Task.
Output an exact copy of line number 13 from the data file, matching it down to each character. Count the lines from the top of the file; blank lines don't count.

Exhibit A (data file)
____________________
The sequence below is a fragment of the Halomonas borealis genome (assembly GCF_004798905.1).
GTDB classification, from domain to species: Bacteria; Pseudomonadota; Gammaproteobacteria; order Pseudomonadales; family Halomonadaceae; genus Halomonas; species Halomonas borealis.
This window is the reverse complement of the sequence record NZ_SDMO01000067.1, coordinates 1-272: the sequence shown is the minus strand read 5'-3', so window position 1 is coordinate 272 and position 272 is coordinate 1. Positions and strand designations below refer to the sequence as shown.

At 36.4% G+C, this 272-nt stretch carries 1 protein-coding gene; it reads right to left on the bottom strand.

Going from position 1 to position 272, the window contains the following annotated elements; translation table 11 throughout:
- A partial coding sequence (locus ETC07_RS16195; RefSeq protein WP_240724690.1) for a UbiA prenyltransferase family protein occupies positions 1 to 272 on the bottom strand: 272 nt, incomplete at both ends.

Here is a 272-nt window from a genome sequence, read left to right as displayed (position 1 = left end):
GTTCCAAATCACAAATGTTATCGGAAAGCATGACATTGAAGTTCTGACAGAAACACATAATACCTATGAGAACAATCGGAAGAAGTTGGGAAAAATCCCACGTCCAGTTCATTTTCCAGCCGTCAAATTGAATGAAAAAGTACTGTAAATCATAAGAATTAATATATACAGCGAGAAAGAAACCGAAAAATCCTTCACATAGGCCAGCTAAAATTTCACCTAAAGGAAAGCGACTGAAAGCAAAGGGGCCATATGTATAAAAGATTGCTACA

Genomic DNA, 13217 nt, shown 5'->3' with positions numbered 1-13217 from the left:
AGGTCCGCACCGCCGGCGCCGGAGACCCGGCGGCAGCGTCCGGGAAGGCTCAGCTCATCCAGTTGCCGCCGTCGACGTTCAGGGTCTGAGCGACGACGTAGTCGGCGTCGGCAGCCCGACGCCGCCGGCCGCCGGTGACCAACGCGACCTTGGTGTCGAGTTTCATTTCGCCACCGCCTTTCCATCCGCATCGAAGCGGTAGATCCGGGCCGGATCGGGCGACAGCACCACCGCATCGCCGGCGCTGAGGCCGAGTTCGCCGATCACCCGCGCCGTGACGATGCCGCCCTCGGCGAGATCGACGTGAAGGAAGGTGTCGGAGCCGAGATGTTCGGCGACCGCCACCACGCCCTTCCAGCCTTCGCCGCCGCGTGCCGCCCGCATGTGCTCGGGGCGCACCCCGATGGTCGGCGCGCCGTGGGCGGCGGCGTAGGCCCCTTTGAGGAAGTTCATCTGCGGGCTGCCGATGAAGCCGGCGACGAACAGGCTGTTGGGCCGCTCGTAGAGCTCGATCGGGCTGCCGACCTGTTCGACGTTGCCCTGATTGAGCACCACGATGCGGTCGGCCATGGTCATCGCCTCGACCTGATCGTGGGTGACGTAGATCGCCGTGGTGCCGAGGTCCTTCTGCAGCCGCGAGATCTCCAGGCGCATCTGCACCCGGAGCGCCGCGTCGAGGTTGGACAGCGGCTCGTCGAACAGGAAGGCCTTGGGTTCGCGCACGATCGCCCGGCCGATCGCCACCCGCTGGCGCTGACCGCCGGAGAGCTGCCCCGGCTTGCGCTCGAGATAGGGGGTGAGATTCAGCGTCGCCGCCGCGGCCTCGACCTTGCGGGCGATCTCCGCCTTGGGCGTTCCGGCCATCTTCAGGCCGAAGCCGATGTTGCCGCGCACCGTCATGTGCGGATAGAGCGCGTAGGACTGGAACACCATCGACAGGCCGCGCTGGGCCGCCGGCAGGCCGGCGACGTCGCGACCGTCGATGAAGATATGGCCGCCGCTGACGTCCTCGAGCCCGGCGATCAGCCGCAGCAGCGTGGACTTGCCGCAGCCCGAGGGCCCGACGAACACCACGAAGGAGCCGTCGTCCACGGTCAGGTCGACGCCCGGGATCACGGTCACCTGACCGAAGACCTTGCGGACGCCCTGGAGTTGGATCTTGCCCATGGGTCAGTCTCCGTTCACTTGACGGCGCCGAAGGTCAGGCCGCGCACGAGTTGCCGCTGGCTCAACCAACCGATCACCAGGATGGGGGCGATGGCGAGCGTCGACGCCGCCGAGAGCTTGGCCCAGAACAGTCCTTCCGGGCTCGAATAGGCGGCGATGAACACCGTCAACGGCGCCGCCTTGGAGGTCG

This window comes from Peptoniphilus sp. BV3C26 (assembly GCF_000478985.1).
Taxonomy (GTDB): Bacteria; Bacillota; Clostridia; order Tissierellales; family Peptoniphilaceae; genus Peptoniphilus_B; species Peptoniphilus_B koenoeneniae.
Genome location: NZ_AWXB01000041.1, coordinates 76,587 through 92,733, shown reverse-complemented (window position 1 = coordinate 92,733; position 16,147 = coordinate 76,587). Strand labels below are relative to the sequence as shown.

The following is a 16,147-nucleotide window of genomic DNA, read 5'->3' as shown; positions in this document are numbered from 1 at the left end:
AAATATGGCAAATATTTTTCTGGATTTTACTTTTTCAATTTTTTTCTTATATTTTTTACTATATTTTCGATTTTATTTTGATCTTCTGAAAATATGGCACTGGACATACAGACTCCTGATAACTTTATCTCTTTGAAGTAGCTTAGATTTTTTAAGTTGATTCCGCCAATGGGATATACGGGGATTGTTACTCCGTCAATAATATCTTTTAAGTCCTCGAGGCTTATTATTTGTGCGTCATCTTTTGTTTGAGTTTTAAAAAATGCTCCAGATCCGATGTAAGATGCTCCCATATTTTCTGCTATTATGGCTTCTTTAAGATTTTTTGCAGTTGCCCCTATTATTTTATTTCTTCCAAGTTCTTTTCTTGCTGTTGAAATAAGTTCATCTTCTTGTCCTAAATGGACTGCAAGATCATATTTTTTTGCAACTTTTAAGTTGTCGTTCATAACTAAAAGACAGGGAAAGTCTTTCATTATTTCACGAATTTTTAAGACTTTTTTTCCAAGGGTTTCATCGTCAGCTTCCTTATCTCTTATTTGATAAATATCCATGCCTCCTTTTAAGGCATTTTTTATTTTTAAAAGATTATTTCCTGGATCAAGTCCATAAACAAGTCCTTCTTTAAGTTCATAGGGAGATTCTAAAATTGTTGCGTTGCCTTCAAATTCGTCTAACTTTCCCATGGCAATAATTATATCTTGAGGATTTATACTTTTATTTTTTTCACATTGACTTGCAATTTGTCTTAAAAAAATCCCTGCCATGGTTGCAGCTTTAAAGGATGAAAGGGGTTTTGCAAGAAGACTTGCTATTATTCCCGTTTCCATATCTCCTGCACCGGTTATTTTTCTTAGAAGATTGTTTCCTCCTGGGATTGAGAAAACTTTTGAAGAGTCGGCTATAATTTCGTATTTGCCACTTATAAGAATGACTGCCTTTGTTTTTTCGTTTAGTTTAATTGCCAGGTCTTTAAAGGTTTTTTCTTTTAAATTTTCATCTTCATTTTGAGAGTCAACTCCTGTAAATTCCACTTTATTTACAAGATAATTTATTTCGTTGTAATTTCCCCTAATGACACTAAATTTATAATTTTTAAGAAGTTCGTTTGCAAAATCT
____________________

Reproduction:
Genome location: NZ_AWXB01000041.1, coordinates 76,587 through 92,733, shown reverse-complemented (window position 1 = coordinate 92,733; position 16,147 = coordinate 76,587). Strand labels below are relative to the sequence as shown.